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Church-sponsored conference urges Christians to ‘reclaim California’

HIGHLAND, Calif. (BP)–Churches share the blame for “the greatest moral issue in America” and must work harder to eliminate abortion, a Texas pastor said at a “Reclaiming California Conference” Feb. 5 organized by Immanuel Southern Baptist Church in Highland.

“We have entered into a covenant with death that is destroying the soul of America,” declared Laurence White, pastor of Our Savior Lutheran Church in Houston.

“We are the ones who have permitted and perpetuated this abomination by our own indifference,” White said. “We are to blame for the deaths of 40 million boys and girls because of our own self-serving bargains with expediency and convenience.”

White said “the killing would stop” if Christians united in a strong stand against abortion.

“Politicians aren’t very good at seeing the light but they are good at feeling the heat. We need to turn that heat up,” White said to cheers and applause from hundreds attending the conference.

Besides abortion, conference speakers and breakout sessions dealt with moral issues including homosexuality, pornography, gambling, public education and the rights of parents.

Homosexuality is not a civil right, a niece of slain civil rights leader Martin Luther King Jr. told the gathering. Alveda King of Atlanta, founder of King for America, said, “Human sexuality is not a civil right or a civil issue, but an issue dealt with by the individual in the context of the family.”

King, a former state legislator in Georgia, told of being vilified by homosexuals for advocating traditional morality. She finally left politics when she realized it was “full of corruption.” King said she grew tired of being constantly criticized for telling homosexuals to accept responsibility for their behavior instead of claiming they were “born that way.” Eventually, she tried a new approach.

“OK, so you were born that way; get born again!” King said.

King urged Christians in California to vote for Proposition 22, the “Defense of Marriage” initiative, in the March 7 primary election.

“It is so important that we put away complacency and remember to do those things we were called to do,” King exhorted. “March 7 they won’t let me vote, but you can. That’s why I’m here. I’m here to encourage you.”

Attorney Brad Dacus felt so strongly about the need to promote the pro-marriage ballot initiative that he appeared at the conference the very day his wedding was to have taken place. Dacus, founder and president of the Pacific Justice Institute, said his fiancee agreed to postpone their nuptials two weeks and accompanied him to the Highland conference.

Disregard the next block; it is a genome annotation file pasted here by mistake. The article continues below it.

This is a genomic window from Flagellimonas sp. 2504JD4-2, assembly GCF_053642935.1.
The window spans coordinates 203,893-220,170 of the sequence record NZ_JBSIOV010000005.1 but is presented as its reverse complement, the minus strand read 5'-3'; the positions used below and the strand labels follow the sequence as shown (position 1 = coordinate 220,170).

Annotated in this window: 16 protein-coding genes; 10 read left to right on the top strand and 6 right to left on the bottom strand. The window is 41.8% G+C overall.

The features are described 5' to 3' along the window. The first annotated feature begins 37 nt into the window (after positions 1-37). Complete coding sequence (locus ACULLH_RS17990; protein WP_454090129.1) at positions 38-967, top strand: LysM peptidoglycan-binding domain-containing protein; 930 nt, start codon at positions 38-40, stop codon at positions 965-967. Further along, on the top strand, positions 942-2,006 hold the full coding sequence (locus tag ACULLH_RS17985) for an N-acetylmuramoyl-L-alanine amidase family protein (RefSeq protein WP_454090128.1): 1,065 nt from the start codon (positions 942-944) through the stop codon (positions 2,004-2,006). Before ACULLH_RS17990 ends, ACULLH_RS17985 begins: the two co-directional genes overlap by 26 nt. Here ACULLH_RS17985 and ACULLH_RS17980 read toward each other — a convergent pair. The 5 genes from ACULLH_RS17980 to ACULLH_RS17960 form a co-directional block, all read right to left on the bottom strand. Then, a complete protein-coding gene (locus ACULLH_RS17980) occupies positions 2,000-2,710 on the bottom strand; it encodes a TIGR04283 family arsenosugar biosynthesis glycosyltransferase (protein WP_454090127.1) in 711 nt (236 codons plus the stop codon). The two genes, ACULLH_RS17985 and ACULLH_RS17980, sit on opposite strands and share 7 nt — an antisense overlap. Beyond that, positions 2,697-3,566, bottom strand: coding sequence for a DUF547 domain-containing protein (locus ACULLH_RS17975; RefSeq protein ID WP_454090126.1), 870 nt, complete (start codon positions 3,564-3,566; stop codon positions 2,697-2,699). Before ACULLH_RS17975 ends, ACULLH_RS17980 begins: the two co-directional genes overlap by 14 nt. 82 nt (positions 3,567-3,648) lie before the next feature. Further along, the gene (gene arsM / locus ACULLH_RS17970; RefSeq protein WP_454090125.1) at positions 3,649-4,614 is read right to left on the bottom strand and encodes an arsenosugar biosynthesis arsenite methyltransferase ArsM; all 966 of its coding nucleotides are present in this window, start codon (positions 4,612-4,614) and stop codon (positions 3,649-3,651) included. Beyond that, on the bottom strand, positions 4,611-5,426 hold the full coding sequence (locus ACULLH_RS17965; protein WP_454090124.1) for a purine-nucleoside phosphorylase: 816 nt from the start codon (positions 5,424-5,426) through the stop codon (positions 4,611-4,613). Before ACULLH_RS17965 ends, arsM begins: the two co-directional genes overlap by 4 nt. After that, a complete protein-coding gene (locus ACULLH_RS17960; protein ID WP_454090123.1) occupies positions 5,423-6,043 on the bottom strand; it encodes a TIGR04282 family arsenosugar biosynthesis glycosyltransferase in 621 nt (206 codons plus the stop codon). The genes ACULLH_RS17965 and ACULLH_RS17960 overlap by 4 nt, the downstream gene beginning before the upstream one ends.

Dacus responded to those who ask why Proposition 22 should matter to churches. “If we don’t defend the institution of the family, then the doctrine and theology of the church becomes a joke in the eyes of society,” he said.

Too often, Dacus said, churches shy away from public morality issues because their leaders fear reprisals from government agencies. He told the conference churches “are entitled to use up to 5 percent of your resources” on matters related to public elections without jeopardizing their tax-exempt status.

Churches can even sponsor and host political meetings, he added. “Your church cannot formally endorse or reject candidates, but can invite candidates to speak in the church,” Dacus said.

“There are many opportunities, and yet we see there is greater intimidation against Christians and the church,” Dacus lamented. He encouraged those attending the conference to resist intimidation and to overcome ignorance about the rights of churches in society.

Looking beyond the March primary, Dacus said the Pacific Justice Institute is getting ready to fight a pair of pro-homosexual bills — AB 1001 and AB 537 — in the California legislature. In the meantime, he plans to continue working for passage of Proposition 22 and said PJI will continue representing individuals and religious groups without charge in legal cases involving civil liberties, parents’ rights and religious freedom.

David Barton, an authority on the religious and political views held by the founders of the United States of America, also addressed the conference. Barton is the founder and president of WallBuilders, a Texas-based organization “dedicated to restoring the values upon which America was built.”

Fervent belief in God and respect for the moral authority of Scripture were values shared by virtually all of the nation’s founders, Barton told the gathering. That the founders frequently quoted Bible passages amply demonstrates this assertion, Barton stated. But the founders’ original intent has been twisted in many cases, he continued. Among numerous examples Barton cited to support his claim was the frequently misunderstood doctrine of church-state separation.

“Separation of church and state was never meant to keep God out of government,” Barton said. “It was meant to keep government out of the church.”

    About the Author

  • Mark A. Wyatt